If they are irrational, you can't stop the thoughts from happening in the first place, but you can control how long you dwell on them for. Distract yourself. By this, I don't mean procrastinate - if you procrastinate, i.e. go on your phone or gorm out, you're more likely to dwell. No - go out and do something. Take a walk with some music on. I do this on the way to college, and if I've been having a bit of a crappy morning, I usually feel better by the time I get there. Meditate (I've heard the Headspace app is great). Or, if worst comes to worst, just go straight to sleep. It's the only time you can't think. Don't bother texting anyone goodnight, just look after yourself. Your friends will understand that your conversation can wait. Hopefully, you'll have forgotten what was bothering you in the morning.

On the other hand, talk to someone you feel you can trust with your problems. If your bad thoughts are based around one person, and you know deep down that you're being irrational, my advice would be DO NOT TALK TO THAT PERSON. They will probably feel accused and upset. Talk to a different friend, someone outside of the situation, and tell them how you're feeling. But not that friend that always gossips about other friends. For the love of God, not that person. I am lucky that  I have two friends that I know I can tell anything to, and it will never go further than the three of us, even though we all have our loyalties to other people. As we say, "what happens in the stresh, stays in the stresh". 'Stresh' is a combination of the words 'stress' and 'session' and we mainly just use it so the boys don't know what we're on about. (Nice one, blowing that on the Internet, Meaghan.) But go on, have your own streshes, it really does help to get it off your chest. To the right person, it can be so relieving.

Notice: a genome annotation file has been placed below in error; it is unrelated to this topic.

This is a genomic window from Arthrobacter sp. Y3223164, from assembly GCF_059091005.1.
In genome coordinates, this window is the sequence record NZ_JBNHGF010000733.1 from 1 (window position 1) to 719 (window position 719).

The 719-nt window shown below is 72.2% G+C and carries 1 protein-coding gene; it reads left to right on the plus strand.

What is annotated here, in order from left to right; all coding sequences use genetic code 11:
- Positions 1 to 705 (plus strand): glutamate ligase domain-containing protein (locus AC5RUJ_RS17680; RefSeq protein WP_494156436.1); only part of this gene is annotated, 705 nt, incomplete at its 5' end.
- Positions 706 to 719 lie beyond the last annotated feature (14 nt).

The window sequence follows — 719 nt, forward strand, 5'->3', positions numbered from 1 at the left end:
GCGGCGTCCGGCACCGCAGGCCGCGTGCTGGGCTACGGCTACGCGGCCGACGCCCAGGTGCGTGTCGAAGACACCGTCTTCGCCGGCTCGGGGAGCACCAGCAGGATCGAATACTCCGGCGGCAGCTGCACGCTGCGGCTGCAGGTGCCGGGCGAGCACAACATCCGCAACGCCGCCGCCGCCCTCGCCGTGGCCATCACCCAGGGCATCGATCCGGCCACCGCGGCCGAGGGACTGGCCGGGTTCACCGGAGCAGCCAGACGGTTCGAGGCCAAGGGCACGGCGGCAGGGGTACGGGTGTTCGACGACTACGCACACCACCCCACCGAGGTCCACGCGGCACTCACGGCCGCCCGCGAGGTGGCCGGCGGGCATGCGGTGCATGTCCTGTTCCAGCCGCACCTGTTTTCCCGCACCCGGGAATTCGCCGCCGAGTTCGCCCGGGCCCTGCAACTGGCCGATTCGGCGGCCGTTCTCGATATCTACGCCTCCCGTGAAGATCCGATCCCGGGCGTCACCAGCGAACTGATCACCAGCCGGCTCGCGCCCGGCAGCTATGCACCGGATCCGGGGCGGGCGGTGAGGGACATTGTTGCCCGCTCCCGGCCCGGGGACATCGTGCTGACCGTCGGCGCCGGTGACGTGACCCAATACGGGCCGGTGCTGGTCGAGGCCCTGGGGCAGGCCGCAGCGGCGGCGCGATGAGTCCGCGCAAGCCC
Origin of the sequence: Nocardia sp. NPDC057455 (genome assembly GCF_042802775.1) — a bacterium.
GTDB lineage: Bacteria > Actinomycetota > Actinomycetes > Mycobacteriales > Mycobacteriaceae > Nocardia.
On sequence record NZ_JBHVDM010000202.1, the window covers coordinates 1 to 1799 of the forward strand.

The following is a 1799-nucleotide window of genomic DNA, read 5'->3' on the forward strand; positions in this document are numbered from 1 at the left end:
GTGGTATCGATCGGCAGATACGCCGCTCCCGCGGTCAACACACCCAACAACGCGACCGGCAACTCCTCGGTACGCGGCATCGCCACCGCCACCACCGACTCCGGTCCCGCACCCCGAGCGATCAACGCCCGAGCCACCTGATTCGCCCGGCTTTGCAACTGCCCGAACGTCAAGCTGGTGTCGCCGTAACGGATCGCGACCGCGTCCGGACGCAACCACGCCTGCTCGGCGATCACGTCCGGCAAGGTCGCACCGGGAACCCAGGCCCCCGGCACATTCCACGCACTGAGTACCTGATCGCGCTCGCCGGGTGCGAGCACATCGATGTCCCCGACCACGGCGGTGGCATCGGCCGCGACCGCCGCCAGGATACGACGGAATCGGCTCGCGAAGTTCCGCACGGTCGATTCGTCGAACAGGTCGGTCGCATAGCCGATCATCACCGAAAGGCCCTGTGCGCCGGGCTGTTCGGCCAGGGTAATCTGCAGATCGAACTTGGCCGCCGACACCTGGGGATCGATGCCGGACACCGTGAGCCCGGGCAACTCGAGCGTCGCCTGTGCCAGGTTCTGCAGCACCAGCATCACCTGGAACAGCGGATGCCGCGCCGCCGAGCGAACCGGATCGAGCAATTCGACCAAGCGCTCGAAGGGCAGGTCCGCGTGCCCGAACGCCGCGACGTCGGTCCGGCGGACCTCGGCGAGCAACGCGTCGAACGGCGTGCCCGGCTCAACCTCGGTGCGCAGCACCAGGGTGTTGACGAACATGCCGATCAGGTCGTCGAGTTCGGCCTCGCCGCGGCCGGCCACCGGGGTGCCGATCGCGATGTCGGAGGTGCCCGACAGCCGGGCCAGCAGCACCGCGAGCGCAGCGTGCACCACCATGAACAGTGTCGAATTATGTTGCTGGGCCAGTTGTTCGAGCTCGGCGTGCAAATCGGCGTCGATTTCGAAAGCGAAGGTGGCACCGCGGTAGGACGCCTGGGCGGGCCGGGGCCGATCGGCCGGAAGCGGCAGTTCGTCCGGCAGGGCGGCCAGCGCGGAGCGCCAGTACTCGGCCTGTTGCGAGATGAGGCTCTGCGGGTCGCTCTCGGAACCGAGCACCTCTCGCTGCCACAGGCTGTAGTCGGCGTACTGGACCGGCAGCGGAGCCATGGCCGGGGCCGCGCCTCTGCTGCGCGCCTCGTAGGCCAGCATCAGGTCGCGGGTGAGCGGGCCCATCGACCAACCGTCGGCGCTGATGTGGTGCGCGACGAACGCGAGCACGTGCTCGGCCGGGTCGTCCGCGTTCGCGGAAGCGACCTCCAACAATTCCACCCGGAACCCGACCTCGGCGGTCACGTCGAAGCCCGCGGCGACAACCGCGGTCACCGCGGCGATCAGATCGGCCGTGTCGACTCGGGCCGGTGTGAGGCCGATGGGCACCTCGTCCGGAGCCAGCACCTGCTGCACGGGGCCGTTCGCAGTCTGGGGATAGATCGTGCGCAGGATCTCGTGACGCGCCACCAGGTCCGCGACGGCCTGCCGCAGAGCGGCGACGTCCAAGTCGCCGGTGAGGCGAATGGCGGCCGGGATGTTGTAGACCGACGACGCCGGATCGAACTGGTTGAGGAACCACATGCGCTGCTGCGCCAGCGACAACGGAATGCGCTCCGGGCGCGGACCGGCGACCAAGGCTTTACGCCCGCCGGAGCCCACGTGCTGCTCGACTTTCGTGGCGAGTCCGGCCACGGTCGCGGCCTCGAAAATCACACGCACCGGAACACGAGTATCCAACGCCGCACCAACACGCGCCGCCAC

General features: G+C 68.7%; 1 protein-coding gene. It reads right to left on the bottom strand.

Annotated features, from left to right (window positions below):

If you know it's mostly stress that's causing these thoughts, get yourself out of the stressful environment. For me, when I'm stressed my brain seems to operate 100 miles an hour - but not in a useful way. All motivation goes out of the window. I'll usually take everything everyone says the wrong way, and I can get quite sensitive. If I'm like this, it's best to not rile me up. If it's really bad, I'll get claustrophobic, and I'll probably shuffle slightly away from the people around me. I don't like to let people touch me, not even for hugs, which I usually love. This sucks, because when I need people the most, I instinctly turn to introversion. AND GOD HELP ME IF THERE'S NOISE. I get so snappy. Even as I write this, there's a group of teenagers sat right behind me in an otherwise empty atrium, being so loud that I kind of want to move or maybe even resort to violence (but not really, violence is never the answer). If this sounds like you, just take a breather. Go get a healthy cup of earl grey with your best friend (I recommend this option), or just sit a few minutes outside in the fresh air. Maybe even work at home, if it makes you feel more comfortable. We all know college can get a bit too much sometimes.

Good luck!
Meaghan